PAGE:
Remember when I wanted to get my Asterisk phone system monitoring my home alarm panel? I did it today! It was surprisingly easy, too. Took about a half-hour of geeking to get it done.
Why monitor my alarm with Asterisk? Because the house has no land line and I don’t see the wisdom of paying some company $240 a year to do what I can do much better myself. Plus there’s something cool about having your computer do things when something physical happens – and Asterisk can do just that.
The best part about all of this is that Asterisk can do this right out of the box. The applet that does it, called AlarmReceiver, has been included with Asterisk for four years. All that needs to be done is to set up extensions.conf to use the AlarmReceiver module whenever a certain extension is dialed.
While I could explain the process step by step, there is already a great guide on the Internet which shows how its done. Check out Matt Watson’s great HOWTO and follow the simple steps. Its as easy as that.
The real trick was finally deciding to call the company that installed my alarm and asking them to program the dial-out phone number for me. Once that was done Asterisk handled the rest.
Now whenever an alarm is triggered, I get a cool text file created that looks like this one:
TIMESTAMP=Wed Aug 27, 2008 @ 21:42:02 EDT
The good stuff is the last line, of course.
- The CCCC is my subscriber ID (CCCC is the default because I don’t subscribe to anything. Heh).
- 18 is the message type (can be 18 or 98)
- 1 indicates a new event
- 406 indicates a CANCEL event
- 01 is the partition (not important in a residential setup)
- 002 is the zone, in this case the keypad
- # is the checksum for the string
The Ademco event codes are available on the Internet and provide a wealth of status information.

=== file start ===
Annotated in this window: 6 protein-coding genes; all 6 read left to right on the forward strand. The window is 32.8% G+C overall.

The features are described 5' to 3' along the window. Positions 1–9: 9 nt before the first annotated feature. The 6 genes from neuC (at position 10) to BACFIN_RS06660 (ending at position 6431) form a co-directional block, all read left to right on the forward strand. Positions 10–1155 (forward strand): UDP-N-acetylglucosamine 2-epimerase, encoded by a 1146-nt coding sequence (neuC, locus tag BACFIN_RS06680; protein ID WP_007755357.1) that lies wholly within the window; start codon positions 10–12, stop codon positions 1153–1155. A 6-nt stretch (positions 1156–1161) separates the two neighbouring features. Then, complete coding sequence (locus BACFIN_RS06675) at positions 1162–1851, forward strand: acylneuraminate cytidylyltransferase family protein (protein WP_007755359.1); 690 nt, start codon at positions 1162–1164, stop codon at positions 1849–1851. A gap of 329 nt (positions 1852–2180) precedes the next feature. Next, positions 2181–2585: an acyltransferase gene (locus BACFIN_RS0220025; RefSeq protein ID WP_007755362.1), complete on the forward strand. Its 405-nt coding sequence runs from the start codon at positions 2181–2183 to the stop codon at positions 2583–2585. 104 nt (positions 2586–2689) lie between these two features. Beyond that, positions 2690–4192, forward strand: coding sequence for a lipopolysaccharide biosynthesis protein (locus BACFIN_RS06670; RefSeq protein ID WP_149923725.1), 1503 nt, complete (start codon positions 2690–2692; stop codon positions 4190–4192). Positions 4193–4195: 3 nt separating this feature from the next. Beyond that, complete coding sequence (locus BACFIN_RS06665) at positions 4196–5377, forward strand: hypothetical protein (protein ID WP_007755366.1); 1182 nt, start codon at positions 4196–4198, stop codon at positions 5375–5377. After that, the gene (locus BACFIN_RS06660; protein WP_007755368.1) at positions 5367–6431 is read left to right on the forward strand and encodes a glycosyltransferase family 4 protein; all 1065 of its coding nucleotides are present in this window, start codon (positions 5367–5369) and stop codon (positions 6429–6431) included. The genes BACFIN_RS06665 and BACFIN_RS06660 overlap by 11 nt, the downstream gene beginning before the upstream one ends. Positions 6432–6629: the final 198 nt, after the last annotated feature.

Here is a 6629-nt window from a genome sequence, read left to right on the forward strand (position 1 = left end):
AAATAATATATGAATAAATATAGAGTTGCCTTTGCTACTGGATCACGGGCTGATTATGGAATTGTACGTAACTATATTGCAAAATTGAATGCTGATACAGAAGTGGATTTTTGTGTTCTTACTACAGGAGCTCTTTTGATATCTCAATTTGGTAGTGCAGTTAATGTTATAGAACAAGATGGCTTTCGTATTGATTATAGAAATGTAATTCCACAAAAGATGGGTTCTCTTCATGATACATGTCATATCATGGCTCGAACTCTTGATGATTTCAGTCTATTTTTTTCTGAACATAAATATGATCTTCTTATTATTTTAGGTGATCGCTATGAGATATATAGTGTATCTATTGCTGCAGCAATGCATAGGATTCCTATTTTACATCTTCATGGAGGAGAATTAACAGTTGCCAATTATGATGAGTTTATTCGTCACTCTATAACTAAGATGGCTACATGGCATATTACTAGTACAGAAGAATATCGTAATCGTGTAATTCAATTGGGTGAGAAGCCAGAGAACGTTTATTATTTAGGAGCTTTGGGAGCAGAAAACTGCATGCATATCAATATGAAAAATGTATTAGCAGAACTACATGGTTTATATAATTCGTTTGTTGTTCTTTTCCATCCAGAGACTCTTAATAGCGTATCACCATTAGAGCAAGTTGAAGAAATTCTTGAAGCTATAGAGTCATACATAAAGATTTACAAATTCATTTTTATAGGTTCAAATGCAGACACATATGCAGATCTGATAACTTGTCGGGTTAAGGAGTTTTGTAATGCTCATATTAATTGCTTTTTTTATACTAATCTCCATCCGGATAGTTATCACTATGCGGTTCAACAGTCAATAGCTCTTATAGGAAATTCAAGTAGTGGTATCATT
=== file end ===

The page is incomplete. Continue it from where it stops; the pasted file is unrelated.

The other big trick to getting this to work has to do with the VoIP setup inside my house. I’ve got my alarm panel plugged into a Linksys VoIP terminal adapter (TA), which in turn transmits the DTMF tones into bits to cross my network, where the Asterisk system decodes them again to send to AlarmReceiver. To do this reliably in VoIP, one must set the Linksys TA to do in-band DTMF signalling and use the G.711 ulaw codec. This should ensure the DTMF tones don’t get garbled on the way to Asterisk. This can be done in about 30 seconds.
Got an alarm panel currently being monitored by a commercial service that you’d like to turn over to Asterisk? No problem! Simply connect its phone line to a VoIP terminal adapter, cause an event, and watch your Asterisk logs to see which number the panel calls. Then create that extension in Asterisk, and redirect the call to the AlarmReceiver app. Once you get all your settings right you can cancel your monitoring service.
Asterisk can alert you to practically any event you’d like. If someone breaks into your house Asterisk could call your mobile phone, play a message saying “your intrusion alarm has been triggered. Press 1 to ring your home phone.” You could then choose to call your home and decide if further action is required (i.e. call the cops). Or, you could put in an option that turns on a microphone, allowing you to listen in on the home. Even better, you could have the alarm automatically turn on webcams so you could see the cause of the alarm! Hey, you could have Asterisk automatically “release the hounds” while you’re at it!